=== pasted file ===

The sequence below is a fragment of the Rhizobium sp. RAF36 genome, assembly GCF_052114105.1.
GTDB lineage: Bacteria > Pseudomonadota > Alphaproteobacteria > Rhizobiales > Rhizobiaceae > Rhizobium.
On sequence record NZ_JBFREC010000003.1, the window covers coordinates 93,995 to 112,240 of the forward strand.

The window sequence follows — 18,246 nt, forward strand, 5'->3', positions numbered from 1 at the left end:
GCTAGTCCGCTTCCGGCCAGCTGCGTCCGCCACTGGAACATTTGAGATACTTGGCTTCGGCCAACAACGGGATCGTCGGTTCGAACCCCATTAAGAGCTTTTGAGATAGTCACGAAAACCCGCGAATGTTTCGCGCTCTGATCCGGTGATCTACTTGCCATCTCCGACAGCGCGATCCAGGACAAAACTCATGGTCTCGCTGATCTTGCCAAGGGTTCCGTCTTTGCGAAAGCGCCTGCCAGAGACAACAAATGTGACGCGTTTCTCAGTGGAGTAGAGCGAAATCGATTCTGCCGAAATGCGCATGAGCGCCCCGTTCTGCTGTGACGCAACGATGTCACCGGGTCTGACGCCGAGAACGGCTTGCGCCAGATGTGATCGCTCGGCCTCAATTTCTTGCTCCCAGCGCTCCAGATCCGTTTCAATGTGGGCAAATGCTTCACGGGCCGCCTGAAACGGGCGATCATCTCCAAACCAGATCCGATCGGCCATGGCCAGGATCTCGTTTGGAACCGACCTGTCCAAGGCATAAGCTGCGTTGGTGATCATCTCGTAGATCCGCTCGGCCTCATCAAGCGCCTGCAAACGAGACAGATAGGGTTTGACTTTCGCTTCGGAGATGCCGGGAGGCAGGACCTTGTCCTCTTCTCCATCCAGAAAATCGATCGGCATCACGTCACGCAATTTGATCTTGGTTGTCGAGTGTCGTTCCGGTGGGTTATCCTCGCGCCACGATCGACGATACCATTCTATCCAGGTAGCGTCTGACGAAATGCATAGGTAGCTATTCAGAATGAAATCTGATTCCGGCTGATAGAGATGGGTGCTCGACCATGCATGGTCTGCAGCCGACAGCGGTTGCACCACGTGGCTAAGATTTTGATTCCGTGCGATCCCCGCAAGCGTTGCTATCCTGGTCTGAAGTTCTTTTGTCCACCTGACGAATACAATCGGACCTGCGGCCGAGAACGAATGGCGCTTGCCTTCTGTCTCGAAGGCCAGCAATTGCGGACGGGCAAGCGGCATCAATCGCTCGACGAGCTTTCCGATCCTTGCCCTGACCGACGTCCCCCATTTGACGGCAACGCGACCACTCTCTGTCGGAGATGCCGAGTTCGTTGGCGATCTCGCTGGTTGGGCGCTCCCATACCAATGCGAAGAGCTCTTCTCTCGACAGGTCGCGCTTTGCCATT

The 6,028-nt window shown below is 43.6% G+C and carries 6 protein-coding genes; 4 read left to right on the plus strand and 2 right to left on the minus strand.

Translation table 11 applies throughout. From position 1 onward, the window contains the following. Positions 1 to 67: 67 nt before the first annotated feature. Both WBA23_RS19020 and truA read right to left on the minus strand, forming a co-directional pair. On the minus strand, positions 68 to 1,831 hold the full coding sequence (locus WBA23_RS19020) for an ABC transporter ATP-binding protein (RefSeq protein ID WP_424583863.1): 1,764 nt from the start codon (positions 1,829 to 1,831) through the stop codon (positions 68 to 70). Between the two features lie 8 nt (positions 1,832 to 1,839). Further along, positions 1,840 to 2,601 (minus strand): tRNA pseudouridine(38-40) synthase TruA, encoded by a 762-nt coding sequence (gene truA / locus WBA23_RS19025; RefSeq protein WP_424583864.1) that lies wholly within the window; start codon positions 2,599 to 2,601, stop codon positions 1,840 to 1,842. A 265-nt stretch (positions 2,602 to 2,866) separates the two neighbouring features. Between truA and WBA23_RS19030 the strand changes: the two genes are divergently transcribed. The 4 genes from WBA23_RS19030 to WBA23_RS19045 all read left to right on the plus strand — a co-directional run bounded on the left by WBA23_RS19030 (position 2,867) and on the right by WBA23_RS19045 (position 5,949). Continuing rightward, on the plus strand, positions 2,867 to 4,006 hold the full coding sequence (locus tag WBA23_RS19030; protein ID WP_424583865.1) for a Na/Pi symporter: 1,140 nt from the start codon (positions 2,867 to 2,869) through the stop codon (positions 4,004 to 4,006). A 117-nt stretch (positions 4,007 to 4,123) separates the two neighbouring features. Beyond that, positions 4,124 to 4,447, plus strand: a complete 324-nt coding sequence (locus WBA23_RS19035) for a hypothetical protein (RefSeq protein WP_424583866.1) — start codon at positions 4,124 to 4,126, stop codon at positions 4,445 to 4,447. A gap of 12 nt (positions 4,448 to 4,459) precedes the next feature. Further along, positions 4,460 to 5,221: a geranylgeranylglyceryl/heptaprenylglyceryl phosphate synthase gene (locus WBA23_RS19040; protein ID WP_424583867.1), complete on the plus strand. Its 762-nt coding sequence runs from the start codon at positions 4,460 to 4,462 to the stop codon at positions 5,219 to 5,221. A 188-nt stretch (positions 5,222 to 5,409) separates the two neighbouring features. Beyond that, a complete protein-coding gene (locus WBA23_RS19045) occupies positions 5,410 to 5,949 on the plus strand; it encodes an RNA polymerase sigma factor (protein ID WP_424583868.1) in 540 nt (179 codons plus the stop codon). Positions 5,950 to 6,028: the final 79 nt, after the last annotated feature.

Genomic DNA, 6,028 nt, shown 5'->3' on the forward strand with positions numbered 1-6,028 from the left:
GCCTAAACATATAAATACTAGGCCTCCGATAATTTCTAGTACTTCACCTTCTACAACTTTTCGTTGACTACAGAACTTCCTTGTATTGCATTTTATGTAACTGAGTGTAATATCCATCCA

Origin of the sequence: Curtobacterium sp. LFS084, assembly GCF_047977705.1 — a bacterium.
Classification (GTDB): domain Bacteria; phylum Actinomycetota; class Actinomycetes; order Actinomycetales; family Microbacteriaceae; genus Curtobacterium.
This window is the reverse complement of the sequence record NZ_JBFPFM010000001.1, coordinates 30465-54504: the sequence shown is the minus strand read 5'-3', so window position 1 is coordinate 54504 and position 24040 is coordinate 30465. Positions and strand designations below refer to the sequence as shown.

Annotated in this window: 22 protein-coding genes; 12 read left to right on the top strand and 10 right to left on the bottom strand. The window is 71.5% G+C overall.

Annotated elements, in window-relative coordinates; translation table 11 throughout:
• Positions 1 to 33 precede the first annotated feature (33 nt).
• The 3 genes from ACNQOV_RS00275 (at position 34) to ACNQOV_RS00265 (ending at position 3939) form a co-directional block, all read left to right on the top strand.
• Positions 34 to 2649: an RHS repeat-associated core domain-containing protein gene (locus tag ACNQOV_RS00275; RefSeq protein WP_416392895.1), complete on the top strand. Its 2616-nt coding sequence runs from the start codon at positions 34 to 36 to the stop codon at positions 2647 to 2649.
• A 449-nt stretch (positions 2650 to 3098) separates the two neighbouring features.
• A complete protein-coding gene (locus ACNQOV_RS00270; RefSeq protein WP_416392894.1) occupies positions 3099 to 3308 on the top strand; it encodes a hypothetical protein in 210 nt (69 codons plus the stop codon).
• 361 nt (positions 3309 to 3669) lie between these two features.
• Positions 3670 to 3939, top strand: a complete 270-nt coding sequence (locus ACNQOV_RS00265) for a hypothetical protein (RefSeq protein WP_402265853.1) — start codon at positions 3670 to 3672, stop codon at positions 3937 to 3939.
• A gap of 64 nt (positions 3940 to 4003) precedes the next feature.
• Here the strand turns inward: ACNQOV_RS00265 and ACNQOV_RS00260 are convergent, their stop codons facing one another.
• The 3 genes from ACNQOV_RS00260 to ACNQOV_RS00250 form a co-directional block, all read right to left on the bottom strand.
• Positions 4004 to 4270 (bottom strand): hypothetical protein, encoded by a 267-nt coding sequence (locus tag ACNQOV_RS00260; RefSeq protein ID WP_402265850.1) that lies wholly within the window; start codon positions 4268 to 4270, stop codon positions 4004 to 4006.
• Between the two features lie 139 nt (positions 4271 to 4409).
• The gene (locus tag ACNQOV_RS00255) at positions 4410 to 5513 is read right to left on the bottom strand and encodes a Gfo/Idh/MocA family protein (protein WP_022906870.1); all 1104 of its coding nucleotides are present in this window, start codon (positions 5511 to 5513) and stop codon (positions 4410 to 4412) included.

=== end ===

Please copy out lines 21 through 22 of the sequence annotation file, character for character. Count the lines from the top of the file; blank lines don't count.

• Positions 3670 to 3939, top strand: a complete 270-nt coding sequence (locus ACNQOV_RS00265) for a hypothetical protein (RefSeq protein WP_402265853.1) — start codon at positions 3670 to 3672, stop codon at positions 3937 to 3939.
• A gap of 64 nt (positions 3940 to 4003) precedes the next feature.